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Last in Parliament April 1997, as Reform MP for Surrey North (B.C.)

Won her last election, in 1993, with 36.96% of the vote.

Statements in the House

Petitions April 25th, 1997

Mr. Speaker, the other petition is from Calgarians.

These petitioners are calling on Parliament to upgrade the national highway system.

Petitions April 25th, 1997

Mr. Speaker, I present three petitions on behalf of my colleague from Calgary North. Two of the petitions involve citizens from several provinces.

The petitioners are calling on Parliament to remove the GST from reading material.

Member For Surrey North April 18th, 1997

Mr. Speaker, I have been honoured these past 3.5 years, an honour that is bestowed on very few Canadians.

I wish to thank the citizens of Surrey North for providing me with this opportunity to be their member of Parliament. I am honoured to represent them in the House of Commons. I also want to thank my Reform colleagues for their support and encouragement over the past 3.5 years. It has been a phenomenal growth for all of us and has been interesting to watch.

I thank the other members of Parliament and the Hill staff for their friendliness and co-operation in our deliberations in Ottawa. I extend a special thanks to my staff, my family and friends, especially to Le and Pearl Hale, for their continuing support.

For me the past 3.5 years have been an unforgettable experience, one I will treasure.

National Parole Board April 17th, 1997

moved:

That, in the opinion of this House, the government should direct the National Parole Board that any benefit of doubt in hearings and deliberations on parole shall go to the victim, the victim's family and public safety and not to the prisoner.

Madam Speaker, I wish to inform the Chair that I will be splitting my time with the hon. member for Nanaimo-Cowichan.

I would like to draw the attention of the House to the motion and note that it specifically addresses the National Parole Board. It asks the parole board to have as its objective the rights of the victim, the victim's family and public safety over and above that of the prisoner.

I feel quite sad in a way that we have to bring a motion of this nature into the House to recognize the rights of law-abiding citizens, especially victims. Their rights as citizens should be

respected before the rights of prisoners, those people who have chosen not to abide by the rules of society.

A number of issues will be reflected by this motion, such as sentencing and other issues. However, I would like to address my comments to the parole board as an evaluation tool.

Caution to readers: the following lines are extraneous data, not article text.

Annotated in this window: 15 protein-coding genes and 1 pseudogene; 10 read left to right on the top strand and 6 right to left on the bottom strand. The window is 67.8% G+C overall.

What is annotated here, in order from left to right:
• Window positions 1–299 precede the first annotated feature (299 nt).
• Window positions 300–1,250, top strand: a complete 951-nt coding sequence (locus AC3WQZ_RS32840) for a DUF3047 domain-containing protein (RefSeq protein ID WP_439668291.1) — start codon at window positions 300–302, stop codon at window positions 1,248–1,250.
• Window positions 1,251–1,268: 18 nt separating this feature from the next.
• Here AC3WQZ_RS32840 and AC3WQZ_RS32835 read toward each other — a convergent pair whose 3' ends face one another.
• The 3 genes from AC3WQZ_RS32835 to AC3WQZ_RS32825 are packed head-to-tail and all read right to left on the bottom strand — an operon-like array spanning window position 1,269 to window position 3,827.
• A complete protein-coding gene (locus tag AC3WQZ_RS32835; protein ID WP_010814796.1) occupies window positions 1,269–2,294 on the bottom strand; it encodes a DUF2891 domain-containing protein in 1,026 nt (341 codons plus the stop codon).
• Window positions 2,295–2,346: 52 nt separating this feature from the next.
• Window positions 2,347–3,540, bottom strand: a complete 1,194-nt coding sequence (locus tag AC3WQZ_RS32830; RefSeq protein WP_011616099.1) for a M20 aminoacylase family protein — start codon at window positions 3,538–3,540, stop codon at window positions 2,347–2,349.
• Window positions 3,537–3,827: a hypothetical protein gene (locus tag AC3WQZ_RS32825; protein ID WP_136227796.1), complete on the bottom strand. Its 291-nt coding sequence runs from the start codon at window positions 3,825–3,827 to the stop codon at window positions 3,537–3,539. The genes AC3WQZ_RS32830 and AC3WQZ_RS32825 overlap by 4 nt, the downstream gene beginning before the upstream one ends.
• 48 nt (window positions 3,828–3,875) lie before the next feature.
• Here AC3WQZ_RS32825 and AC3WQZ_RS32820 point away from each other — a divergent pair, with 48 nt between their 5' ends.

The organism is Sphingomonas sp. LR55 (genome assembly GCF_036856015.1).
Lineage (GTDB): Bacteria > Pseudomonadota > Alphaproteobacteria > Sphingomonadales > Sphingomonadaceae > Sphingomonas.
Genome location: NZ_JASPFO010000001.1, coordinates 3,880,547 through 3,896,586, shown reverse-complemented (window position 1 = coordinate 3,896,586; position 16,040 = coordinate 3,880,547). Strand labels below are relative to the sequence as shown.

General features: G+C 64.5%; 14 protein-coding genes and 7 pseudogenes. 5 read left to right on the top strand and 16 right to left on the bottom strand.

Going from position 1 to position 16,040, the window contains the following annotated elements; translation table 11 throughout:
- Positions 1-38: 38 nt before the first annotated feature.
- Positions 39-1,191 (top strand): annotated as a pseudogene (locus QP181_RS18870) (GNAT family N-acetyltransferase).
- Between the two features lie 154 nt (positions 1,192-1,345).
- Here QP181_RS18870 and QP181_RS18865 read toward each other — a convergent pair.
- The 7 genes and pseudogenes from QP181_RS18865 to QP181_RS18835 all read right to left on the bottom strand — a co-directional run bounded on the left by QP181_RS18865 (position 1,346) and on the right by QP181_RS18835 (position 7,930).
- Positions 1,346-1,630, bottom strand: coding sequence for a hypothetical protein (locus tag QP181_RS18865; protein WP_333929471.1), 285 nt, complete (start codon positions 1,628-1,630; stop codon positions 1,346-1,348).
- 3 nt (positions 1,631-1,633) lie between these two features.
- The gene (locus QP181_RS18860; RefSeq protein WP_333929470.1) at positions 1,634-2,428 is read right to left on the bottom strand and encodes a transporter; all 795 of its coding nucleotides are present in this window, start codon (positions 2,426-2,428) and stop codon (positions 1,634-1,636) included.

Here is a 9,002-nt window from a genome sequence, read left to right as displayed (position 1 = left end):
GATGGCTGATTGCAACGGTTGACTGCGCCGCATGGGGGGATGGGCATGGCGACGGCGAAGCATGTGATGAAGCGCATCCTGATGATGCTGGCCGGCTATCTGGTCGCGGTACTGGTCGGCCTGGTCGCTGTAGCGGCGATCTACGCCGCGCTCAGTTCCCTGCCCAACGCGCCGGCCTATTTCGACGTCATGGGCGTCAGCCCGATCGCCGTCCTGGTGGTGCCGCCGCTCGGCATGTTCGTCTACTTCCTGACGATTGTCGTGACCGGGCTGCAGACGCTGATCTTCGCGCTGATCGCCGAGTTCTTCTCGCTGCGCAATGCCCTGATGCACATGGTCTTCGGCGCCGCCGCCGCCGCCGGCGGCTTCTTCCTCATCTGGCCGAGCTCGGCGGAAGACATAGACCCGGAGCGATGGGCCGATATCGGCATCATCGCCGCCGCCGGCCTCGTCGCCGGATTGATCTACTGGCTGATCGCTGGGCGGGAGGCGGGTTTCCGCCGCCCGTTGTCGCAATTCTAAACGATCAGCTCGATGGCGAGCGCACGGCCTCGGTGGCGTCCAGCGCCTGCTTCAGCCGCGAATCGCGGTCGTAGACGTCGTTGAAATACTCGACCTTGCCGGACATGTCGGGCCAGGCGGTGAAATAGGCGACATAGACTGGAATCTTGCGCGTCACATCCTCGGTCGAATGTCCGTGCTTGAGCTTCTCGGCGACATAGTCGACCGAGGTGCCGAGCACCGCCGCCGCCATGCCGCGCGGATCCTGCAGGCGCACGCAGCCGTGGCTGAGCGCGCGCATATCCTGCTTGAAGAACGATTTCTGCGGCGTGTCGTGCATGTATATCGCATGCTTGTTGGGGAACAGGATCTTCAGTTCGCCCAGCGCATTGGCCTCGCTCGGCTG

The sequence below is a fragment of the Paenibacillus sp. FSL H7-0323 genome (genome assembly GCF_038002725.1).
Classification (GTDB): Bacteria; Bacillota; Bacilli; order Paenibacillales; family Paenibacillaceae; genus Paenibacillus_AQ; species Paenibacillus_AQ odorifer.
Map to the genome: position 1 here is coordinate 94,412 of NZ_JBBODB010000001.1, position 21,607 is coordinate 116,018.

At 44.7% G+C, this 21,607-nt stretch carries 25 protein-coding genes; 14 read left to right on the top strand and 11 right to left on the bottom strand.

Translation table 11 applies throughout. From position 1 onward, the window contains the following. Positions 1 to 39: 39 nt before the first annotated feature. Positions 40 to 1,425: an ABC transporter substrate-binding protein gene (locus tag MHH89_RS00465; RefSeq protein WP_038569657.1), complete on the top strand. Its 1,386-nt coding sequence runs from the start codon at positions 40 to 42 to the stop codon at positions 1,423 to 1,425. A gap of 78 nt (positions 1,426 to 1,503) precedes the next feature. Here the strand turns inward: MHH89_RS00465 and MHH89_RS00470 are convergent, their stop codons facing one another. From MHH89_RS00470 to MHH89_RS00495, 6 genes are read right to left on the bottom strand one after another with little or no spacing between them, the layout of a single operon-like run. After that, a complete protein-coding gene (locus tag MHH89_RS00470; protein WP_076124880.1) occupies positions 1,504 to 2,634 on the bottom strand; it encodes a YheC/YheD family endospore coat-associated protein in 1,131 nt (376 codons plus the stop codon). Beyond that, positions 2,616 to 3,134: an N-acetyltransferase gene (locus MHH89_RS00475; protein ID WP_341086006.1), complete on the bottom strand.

The parole board is a tool of the justice system. It comes into force once a person is convicted. Basically when we talk about parole hearings we are not talking about passing a judgment on the person with relation to the crime committed, instead we are talking about passing a judgment with respect to their rehabilitation over a certain period of confinement and whether that person is ready to return to society.

As a society we have agreed to establish certain rules and regulations by which the majority of us agree to function. We set up those rules and regulations to establish our society through legislation and through the various other government agencies throughout the country.

The fact that we establish these rules and regulations also sets precedents as to the kinds of rights and privileges the Canadian people will enjoy. If you choose to violate the rules and regulations established by the society, then it follows that you choose to relinquish those very rights and benefits that society establishes.

We seem to have moved away from that to the point of view that we argue that rights and privileges bestowed on the law-abiding Canadian citizen by Canadian society should be applied to those who violate those as well. I submit to the House that is not justifiable. If you choose not to participate within the parameters of society you should not be eligible for the benefits and privileges that society has created for you.

We can say that is not being compassionate and this type of thing, but when someone violates a law or breaks a law and actually causes damage to another Canadian individual, we see them as not being safe to go about in public. We decided that we would take these very people and put them away and incarcerate them in some facility which we have called prisons.

There was a time in our history when that is all we did. We would remove them from society and put them into a building somewhere and the level of activity that occurred there was little better than custodial care. We have debates in our past which show how inhumane this was. Since that time we have progressed into what we have established within the prison system as a rehabilitation program. It would seem to me that once we take people and remove them from society because we fear them and what damage they may do to us, i.e. our public safety is at stake, and put them away, we should be guiding and directing them toward coming back into that society and participating where they will not harm the public and harass previous victims.